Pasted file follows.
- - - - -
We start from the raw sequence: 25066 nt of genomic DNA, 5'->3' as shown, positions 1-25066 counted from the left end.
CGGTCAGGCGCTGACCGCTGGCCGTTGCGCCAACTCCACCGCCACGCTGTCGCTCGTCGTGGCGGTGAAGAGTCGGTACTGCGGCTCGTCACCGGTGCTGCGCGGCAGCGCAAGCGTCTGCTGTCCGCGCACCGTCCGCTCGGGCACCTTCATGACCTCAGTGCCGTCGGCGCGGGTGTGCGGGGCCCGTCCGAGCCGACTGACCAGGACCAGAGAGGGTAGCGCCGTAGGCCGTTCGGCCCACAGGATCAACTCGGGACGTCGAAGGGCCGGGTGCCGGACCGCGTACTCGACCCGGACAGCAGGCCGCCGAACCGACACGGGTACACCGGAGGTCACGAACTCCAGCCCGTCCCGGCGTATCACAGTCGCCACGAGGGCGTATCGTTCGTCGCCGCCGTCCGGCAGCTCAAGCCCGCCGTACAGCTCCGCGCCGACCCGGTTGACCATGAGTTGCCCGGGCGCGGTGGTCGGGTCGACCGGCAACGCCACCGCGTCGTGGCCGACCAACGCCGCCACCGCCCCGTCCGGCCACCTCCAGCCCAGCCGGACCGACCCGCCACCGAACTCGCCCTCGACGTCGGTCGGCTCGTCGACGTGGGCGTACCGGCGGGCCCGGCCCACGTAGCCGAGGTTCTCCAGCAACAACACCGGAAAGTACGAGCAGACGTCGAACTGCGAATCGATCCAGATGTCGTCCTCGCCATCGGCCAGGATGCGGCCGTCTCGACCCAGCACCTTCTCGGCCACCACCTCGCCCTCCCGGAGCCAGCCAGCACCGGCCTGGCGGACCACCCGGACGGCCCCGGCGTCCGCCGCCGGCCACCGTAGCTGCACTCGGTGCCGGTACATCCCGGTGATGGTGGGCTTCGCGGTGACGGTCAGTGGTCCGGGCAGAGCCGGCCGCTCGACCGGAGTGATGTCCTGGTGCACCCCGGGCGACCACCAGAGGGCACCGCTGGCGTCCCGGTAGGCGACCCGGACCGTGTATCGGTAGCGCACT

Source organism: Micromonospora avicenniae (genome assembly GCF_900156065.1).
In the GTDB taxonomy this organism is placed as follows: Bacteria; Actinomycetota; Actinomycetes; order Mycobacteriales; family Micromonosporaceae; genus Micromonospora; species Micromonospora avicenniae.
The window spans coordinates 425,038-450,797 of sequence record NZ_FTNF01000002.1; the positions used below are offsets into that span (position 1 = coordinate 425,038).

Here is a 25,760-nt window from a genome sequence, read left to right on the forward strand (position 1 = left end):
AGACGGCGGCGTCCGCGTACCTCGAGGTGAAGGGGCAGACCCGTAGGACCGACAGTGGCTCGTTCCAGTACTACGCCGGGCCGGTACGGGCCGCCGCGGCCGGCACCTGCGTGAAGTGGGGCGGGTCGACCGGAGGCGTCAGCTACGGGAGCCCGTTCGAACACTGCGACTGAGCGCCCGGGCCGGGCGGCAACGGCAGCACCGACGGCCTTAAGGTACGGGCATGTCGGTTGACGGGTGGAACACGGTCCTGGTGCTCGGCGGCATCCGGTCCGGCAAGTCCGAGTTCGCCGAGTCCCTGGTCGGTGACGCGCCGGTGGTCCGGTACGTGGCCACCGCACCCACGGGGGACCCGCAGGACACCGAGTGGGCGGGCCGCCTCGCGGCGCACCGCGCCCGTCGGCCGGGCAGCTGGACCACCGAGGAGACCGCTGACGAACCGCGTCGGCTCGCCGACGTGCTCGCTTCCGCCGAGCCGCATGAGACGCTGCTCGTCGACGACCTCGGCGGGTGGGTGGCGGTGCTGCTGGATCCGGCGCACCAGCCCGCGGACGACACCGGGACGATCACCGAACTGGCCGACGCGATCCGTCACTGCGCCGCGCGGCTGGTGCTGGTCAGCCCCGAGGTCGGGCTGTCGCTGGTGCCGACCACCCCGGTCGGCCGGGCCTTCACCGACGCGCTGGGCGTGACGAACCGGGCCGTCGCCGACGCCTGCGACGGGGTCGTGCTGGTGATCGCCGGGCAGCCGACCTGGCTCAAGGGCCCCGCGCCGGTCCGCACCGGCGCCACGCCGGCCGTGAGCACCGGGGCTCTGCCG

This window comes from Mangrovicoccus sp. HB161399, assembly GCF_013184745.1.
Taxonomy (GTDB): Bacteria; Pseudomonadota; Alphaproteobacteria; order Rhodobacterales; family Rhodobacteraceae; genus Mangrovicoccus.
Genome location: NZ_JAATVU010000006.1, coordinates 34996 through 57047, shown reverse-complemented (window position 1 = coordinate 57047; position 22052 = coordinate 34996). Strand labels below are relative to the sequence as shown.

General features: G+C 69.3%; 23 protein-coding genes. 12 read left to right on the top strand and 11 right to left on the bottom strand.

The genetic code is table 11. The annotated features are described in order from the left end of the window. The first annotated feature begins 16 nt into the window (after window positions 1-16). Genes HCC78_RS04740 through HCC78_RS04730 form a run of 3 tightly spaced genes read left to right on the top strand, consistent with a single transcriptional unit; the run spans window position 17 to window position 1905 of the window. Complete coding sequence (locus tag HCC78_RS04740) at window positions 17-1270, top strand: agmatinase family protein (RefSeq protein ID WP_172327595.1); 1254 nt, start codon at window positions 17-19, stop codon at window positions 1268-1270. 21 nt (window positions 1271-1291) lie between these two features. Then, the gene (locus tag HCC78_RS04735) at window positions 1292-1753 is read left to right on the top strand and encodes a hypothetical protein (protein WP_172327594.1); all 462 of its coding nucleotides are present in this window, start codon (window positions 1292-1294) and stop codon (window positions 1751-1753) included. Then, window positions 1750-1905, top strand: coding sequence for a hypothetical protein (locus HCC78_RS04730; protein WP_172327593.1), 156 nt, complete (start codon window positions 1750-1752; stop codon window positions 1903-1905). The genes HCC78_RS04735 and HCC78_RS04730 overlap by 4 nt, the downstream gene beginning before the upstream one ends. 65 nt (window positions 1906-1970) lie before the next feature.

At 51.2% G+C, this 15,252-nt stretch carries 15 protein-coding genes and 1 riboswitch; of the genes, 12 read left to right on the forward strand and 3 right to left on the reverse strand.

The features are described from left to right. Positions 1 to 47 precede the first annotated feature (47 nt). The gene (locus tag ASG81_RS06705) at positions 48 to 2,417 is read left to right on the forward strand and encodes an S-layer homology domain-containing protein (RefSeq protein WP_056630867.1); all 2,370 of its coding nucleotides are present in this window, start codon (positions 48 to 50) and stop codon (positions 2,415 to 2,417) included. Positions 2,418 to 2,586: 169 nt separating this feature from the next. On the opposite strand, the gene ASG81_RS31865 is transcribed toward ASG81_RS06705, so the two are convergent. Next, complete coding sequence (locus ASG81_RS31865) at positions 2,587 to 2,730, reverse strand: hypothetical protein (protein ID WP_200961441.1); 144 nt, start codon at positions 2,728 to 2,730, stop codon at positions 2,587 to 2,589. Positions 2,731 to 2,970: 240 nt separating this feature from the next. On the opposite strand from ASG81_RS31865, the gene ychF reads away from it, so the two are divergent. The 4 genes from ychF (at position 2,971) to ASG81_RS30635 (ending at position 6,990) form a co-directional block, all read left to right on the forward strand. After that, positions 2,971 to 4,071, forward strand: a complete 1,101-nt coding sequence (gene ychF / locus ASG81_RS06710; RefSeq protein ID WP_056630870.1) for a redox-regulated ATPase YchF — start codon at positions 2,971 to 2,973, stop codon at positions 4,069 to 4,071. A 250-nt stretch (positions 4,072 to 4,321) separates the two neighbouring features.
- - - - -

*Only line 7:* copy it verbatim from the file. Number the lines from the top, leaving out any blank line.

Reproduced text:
AGACGGCGGCGTCCGCGTACCTCGAGGTGAAGGGGCAGACCCGTAGGACCGACAGTGGCTCGTTCCAGTACTACGCCGGGCCGGTACGGGCCGCCGCGGCCGGCACCTGCGTGAAGTGGGGCGGGTCGACCGGAGGCGTCAGCTACGGGAGCCCGTTCGAACACTGCGACTGAGCGCCCGGGCCGGGCGGCAACGGCAGCACCGACGGCCTTAAGGTACGGGCATGTCGGTTGACGGGTGGAACACGGTCCTGGTGCTCGGCGGCATCCGGTCCGGCAAGTCCGAGTTCGCCGAGTCCCTGGTCGGTGACGCGCCGGTGGTCCGGTACGTGGCCACCGCACCCACGGGGGACCCGCAGGACACCGAGTGGGCGGGCCGCCTCGCGGCGCACCGCGCCCGTCGGCCGGGCAGCTGGACCACCGAGGAGACCGCTGACGAACCGCGTCGGCTCGCCGACGTGCTCGCTTCCGCCGAGCCGCATGAGACGCTGCTCGTCGACGACCTCGGCGGGTGGGTGGCGGTGCTGCTGGATCCGGCGCACCAGCCCGCGGACGACACCGGGACGATCACCGAACTGGCCGACGCGATCCGTCACTGCGCCGCGCGGCTGGTGCTGGTCAGCCCCGAGGTCGGGCTGTCGCTGGTGCCGACCACCCCGGTCGGCCGGGCCTTCACCGACGCGCTGGGCGTGACGAACCGGGCCGTCGCCGACGCCTGCGACGGGGTCGTGCTGGTGATCGCCGGGCAGCCGACCTGGCTCAAGGGCCCCGCGCCGGTCCGCACCGGCGCCACGCCGGCCGTGAGCACCGGGGCTCTGCCG